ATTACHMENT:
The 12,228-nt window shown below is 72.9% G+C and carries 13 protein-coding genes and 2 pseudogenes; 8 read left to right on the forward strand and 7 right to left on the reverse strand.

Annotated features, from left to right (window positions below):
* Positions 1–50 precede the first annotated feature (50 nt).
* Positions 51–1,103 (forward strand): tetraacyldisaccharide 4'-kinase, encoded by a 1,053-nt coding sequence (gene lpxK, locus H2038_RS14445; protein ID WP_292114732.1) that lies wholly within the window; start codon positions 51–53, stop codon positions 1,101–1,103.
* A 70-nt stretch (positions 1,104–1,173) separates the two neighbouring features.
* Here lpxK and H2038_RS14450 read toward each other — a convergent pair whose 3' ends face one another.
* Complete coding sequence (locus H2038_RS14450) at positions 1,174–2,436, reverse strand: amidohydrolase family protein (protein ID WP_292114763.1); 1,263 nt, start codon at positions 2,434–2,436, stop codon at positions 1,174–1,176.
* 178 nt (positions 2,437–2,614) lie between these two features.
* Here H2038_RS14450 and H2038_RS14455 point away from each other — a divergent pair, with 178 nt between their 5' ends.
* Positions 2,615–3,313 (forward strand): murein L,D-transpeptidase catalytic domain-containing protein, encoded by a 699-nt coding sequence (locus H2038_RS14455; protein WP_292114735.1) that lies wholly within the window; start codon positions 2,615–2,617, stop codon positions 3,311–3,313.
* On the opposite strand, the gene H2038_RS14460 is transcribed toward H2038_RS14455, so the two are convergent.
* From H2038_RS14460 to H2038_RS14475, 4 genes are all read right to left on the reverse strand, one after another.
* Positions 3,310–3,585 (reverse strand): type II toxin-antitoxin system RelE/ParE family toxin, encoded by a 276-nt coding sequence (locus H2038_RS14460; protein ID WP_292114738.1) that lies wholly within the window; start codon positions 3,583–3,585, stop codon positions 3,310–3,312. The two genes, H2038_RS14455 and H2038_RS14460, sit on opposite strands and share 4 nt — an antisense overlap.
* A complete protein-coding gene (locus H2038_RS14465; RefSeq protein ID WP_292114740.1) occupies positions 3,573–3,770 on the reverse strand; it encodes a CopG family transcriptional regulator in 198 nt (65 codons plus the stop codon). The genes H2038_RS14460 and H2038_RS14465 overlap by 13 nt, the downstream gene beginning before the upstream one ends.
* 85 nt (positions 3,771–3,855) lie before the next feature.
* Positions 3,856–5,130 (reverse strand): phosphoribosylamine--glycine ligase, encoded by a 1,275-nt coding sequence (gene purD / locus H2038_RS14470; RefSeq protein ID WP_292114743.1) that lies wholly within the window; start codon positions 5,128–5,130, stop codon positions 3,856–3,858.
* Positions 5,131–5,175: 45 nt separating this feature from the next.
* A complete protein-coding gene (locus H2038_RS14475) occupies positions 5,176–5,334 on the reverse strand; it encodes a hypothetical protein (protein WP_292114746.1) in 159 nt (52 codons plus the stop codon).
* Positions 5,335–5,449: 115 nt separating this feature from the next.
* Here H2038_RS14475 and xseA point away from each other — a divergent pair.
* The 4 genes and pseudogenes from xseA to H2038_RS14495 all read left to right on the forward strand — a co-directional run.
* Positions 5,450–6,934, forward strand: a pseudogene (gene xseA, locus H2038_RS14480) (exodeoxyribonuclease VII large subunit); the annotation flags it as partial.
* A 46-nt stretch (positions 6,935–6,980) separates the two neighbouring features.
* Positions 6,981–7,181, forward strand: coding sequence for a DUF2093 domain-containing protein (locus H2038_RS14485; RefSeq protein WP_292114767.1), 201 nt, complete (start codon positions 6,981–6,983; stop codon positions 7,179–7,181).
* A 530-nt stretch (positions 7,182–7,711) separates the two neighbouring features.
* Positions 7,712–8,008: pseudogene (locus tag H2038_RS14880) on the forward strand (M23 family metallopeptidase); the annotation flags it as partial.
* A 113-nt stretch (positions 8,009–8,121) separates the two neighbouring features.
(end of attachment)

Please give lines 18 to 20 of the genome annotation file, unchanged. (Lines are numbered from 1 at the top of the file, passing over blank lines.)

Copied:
* A complete protein-coding gene (locus H2038_RS14475) occupies positions 5,176–5,334 on the reverse strand; it encodes a hypothetical protein (protein WP_292114746.1) in 159 nt (52 codons plus the stop codon).
* Positions 5,335–5,449: 115 nt separating this feature from the next.
* Here H2038_RS14475 and xseA point away from each other — a divergent pair.